Protesters gather outside the Supreme Court, as the justices will hear arguments over whether a process frequently used by technology companies to invalidate patents they are accused of infringing violates the U.S. Constitution. (Yuri Gripas/Reuters)

One side of the argument says that if the government can grant patents, surely it should be able to review its work to see if it made a mistake in doing so.

The other side says that once a patent is granted, only a court should be able to take away the right that an inventor has come to rely upon.

Both perspectives were vigorously represented by Supreme Court justices Monday, and that made it difficult to predict the outcome of a constitutional challenge to a process set up by Congress in 2011 to review the validity of some patents.

The case involves the Patent Trial and Appeal Board, which Congress established to respond to complaints about patent “trolls.” Those are patent owners who don’t use their patents to make products so much as to sue companies that infringe upon their rights.

But other patent holders, such as drug companies, say the process, which is overseen by administrative law judges, is not as rigorous as that supervised by courts and thus falls short of what the Constitution demands. The companies say the process makes it harder to protect their work.

“For 400 years, courts have adjudicated disputes between private parties about the validity of patents,” said Allyson N. Ho, a Dallas lawyer representing patent holder Oil States Energy Services. “Six years ago, Congress transferred this judicial power to an executive branch tribunal.”

Oil States owns a patent related to protecting equipment used in fracking. Oil States sued Greene’s Energy Group for infringing the patent. Greene’s Energy Group, in turn, petitioned the PTAB to review the patent. The board concluded that the challenged claims were unpatentable.

Oil States said that such reviews — called “inter partes” because of the expanded role of a third party in the challenges — intrude on a power reserved for the judiciary.

Justice Ruth Bader Ginsburg seemed convinced that Congress could set up such a review system.

“There must be some means by which the patent office can correct the errors that it’s made,’’ she said.

Justice Elena Kagan pushed back on Ho’s contention that the dispute must be determined by a court rather than an executive tribunal because it is a dispute between two private parties. A private party complains, Kagan said, but the government is the relevant player.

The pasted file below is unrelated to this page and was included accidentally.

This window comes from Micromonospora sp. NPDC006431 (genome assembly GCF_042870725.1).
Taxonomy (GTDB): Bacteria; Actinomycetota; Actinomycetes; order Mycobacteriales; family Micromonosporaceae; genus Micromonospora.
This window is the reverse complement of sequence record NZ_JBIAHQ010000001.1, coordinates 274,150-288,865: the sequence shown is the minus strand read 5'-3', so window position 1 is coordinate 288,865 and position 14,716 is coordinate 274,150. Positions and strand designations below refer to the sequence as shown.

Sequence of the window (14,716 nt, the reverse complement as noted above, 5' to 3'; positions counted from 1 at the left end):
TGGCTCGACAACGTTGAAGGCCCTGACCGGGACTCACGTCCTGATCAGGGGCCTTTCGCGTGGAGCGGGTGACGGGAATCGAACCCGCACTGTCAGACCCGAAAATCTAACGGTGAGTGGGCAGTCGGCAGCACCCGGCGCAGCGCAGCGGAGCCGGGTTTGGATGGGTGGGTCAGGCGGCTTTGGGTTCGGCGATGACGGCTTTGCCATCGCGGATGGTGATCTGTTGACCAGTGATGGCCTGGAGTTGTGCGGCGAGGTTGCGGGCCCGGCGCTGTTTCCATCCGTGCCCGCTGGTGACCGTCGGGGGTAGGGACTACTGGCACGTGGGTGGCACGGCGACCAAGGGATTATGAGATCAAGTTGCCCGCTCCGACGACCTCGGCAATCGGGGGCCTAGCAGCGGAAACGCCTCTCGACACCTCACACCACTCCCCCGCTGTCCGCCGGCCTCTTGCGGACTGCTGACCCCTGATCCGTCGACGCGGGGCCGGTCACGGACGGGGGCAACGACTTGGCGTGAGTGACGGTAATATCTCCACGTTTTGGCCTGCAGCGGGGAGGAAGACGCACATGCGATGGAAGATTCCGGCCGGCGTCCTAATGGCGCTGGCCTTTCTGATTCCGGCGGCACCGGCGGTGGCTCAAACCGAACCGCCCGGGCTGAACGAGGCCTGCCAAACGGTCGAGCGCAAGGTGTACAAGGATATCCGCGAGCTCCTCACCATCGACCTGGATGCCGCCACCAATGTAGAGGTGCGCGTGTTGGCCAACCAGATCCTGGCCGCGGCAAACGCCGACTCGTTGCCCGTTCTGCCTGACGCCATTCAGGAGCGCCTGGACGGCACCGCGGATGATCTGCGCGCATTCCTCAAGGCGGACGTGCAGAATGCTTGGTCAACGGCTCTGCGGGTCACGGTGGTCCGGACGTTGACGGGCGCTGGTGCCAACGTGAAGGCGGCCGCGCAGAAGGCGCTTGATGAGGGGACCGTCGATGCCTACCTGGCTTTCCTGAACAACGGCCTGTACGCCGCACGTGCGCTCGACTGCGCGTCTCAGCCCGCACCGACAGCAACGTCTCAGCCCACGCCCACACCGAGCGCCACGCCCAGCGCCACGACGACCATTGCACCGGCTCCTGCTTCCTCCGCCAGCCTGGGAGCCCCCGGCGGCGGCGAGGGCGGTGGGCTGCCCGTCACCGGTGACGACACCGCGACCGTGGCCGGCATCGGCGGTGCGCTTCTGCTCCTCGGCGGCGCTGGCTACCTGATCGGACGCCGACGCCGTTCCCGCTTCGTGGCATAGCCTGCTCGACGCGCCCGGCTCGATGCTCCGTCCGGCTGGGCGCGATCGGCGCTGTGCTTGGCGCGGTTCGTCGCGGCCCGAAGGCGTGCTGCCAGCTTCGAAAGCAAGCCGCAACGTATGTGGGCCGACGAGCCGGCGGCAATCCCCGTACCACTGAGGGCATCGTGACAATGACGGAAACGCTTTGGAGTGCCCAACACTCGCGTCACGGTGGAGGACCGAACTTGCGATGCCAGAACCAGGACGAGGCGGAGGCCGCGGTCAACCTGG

“It’s the government trying to figure out whether it made a mistake by granting the patent, which the government sometimes does and knows it sometimes does,” she said.

And Justice Sonia Sotomayor said that decisions of the PTAB can be appealed in federal courts.

“What saves this [is] even a patent invalidity finding can be appealed to a court,” she said.

Some of the conservative justices, suspicious of government bureaucracy, indicated that once any right, such as a patent, is granted, it can be canceled only after a judicial process.

“This is not a new idea, that once it’s granted, it’s a private right belonging to the inventor,” said Justice Neil M. Gorsuch.

Chief Justice John G. Roberts Jr. disputed the notion that because a patent is granted by the government, government has more leeway in removing it.

“Haven’t our cases rejected” the proposition that one has to “take the bitter with the sweet?” Roberts asked Christopher M. Kise, an attorney for Greene’s Energy Group.

Other justices indicated they could see merit on both sides of the issue.

“I thought it’s the most common thing in the world that agencies decide all kinds of matters through adjudicatory-type procedures often involving private parties,” said Justice Stephen G. Breyer. “So what’s special about this one?”

But later, he worried: “Suppose that the patent has been in existence without anybody reexamining it for 10 years and, moreover, the company’s invested $40 billion in developing it. And then suddenly somebody comes in and says: ‘Oh, oh, we — we want it reexamined, not in court but by the Patent Office.’ ”

Likewise, Justice Anthony M. Kennedy got Ho to agree that the government could reduce the lengths of patents by 10 years. “Doesn’t that show that the patent owner has limited expectations as to the scope and the validity of the property right that he holds?” he asked.

But Kennedy also seemed to agree with Gorsuch’s analysis that the patent was a private right to which the owner was entitled protection.

The case is Oil States Energy Services v. Greene's Energy Group.

Correction: An earlier version of this report incorrectly identified the Patent Trial and Appeal Board as the Patent and Trade Advisory Board. This version has been updated with the correct name.